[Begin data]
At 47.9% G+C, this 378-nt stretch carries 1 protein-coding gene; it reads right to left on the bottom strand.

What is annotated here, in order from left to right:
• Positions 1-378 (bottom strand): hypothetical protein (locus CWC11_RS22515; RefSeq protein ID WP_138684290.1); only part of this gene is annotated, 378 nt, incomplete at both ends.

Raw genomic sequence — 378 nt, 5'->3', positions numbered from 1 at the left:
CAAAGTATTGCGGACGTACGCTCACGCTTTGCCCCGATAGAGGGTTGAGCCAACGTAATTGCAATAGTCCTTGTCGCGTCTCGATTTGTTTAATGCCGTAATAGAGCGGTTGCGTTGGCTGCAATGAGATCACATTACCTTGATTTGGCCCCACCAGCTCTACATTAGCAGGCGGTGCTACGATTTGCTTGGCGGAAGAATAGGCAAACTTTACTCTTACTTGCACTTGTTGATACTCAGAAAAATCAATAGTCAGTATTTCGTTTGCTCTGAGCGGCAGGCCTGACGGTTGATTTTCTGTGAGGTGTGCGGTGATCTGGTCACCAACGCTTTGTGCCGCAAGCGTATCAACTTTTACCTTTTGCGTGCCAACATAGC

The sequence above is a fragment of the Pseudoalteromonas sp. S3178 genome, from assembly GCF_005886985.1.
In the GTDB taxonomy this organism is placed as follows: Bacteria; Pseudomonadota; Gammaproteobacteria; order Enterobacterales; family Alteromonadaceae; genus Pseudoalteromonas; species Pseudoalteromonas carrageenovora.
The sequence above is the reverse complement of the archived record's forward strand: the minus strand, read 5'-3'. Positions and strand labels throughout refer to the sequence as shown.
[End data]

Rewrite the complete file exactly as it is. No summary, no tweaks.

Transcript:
At 47.9% G+C, this 378-nt stretch carries 1 protein-coding gene; it reads right to left on the bottom strand.

What is annotated here, in order from left to right:
• Positions 1-378 (bottom strand): hypothetical protein (locus CWC11_RS22515; RefSeq protein ID WP_138684290.1); only part of this gene is annotated, 378 nt, incomplete at both ends.

Raw genomic sequence — 378 nt, 5'->3', positions numbered from 1 at the left:
CAAAGTATTGCGGACGTACGCTCACGCTTTGCCCCGATAGAGGGTTGAGCCAACGTAATTGCAATAGTCCTTGTCGCGTCTCGATTTGTTTAATGCCGTAATAGAGCGGTTGCGTTGGCTGCAATGAGATCACATTACCTTGATTTGGCCCCACCAGCTCTACATTAGCAGGCGGTGCTACGATTTGCTTGGCGGAAGAATAGGCAAACTTTACTCTTACTTGCACTTGTTGATACTCAGAAAAATCAATAGTCAGTATTTCGTTTGCTCTGAGCGGCAGGCCTGACGGTTGATTTTCTGTGAGGTGTGCGGTGATCTGGTCACCAACGCTTTGTGCCGCAAGCGTATCAACTTTTACCTTTTGCGTGCCAACATAGC

The sequence above is a fragment of the Pseudoalteromonas sp. S3178 genome, from assembly GCF_005886985.1.
In the GTDB taxonomy this organism is placed as follows: Bacteria; Pseudomonadota; Gammaproteobacteria; order Enterobacterales; family Alteromonadaceae; genus Pseudoalteromonas; species Pseudoalteromonas carrageenovora.
The sequence above is the reverse complement of the archived record's forward strand: the minus strand, read 5'-3'. Positions and strand labels throughout refer to the sequence as shown.